In the never-ending battle between the half-full-glass forces of hope and the half-empty-glass legions of doom, one of the hottest debates these days is over the status (or existence) of an economic recovery. While most attention is focused on a recovery measured in dollars and cents, a recently released survey points to signs of a recovery that may be even more valuable to business – recovery of trust.
The 2010 Edelman Trust Barometer found that trust of U.S. business to do what is right has increased over last year from 36 percent to 54 percent among those surveyed in 20 countries. Shocking? Perhaps, but maybe it’s another indication that CEOs are getting it that the public demands more accountable behavior and will respond favorably to it. Could it be that performing under pressure during a recession paid off?
When the Boston College Center surveyed U.S. senior executives for its 2009 State of Corporate Citizenship, some 54 percent said they believe corporate citizenship is even more important in a recession. Among those same leaders, most said their companies had increased internal and external communication about corporate citizenship in 2009. It looks like it was worth the effort.
The Edelman survey also found that trust in the United States government is up from 30 percent to 46 percent of those polled, one of the largest increases in trust in government among the countries surveyed. According to the folks at Edelman, this doesn’t match past trends. In the past, if trust in business fell then trust in government rose, and vice versa. But now it looks like both sectors are in it together when it comes to meeting public expectations. This would seem to match recognition among most business leaders in the State of Corporate Citizenship, who believe business should be more involved in addressing major public policy issues including health care, product safety, public education and climate change. It appears that passing the buck is passé.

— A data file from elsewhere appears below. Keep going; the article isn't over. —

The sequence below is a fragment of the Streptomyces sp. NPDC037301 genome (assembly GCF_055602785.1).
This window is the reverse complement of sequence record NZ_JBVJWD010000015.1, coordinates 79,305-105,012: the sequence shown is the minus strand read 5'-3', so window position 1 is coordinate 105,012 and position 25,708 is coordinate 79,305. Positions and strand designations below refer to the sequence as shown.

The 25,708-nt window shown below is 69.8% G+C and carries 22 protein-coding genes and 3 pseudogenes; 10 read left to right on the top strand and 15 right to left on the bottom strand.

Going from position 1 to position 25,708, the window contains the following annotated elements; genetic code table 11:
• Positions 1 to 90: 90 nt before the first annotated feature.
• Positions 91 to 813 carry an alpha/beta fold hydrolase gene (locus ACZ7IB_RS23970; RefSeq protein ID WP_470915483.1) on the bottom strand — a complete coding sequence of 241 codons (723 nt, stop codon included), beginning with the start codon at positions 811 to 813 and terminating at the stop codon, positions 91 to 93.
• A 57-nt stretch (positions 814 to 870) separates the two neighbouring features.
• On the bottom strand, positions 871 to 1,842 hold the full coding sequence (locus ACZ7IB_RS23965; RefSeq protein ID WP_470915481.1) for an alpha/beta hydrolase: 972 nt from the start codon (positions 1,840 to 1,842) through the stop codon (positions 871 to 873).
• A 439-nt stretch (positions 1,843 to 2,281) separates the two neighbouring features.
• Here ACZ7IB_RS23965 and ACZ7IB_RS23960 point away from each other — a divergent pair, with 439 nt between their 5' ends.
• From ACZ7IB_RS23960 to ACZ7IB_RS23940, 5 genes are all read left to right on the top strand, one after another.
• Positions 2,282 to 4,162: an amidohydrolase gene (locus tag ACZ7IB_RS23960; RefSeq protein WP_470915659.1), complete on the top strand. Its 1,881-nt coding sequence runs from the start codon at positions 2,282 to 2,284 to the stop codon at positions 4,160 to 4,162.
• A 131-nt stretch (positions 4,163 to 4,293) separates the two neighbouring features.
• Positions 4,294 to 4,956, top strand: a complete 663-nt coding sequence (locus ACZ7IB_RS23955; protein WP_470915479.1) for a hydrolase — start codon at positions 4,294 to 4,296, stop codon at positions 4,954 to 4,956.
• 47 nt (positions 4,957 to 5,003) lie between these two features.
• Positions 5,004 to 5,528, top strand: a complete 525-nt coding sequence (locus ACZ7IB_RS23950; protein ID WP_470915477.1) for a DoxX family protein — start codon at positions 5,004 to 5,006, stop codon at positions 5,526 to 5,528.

In terms of what trust delivers, the Edelman survey found trust and transparency are as important to corporate reputation as the quality of products and services, particularly in the United States and much of Western Europe, where those two attributes rank higher than product quality or financial returns, which sits at or near the bottom of 10 criteria in all regions.
Senior executives in the United States understand that trust and transparency are tied to reputation and that good corporate citizenship helps build trust and demonstrate transparency. Those surveyed in the State of Corporate Citizenship clearly make the connection, with 70 percent identifying reputation as the No. 1 driver of corporate citizenship. The connection between perceived responsible behavior and trust likely explains why trust is up for every industry save one – banking. Banks went from being one of the most-trusted sectors before the recession to near the bottom of the list, declining from 71 percent in 2008 to 33 percent.
Another aspect of public trust that is plummeting is trust of information about companies. It seems that a flooded market of information may have devalued information across the board. Trust is down in information about business from conventional news outlets of all types including radio, TV and newspapers. And less than half of those surveyed think the most-trusted sources of information on business – stock or industry analysts and business magazines -- are credible. But people aren’t putting a lot of stock in information from some of the newest vehicles for getting the word out on business. Social networking sites lay at the bottom of the trust barometer, just above advertising, viewed as credible by less than 20 percent of those surveyed.
The public’s uncertainty about what it really knows about business should temper the good news on trust. While overall the news for business out of the Edelman survey is encouraging there is plenty of reason for caution. Almost two-thirds (59 percent) of U.S. respondents to the survey express concern that business and financial institutions will return to “business as usual” after the recession is over.
It appears that business will have to build or maintain trust from the public on an ongoing basis the old-fashioned way – by earning it.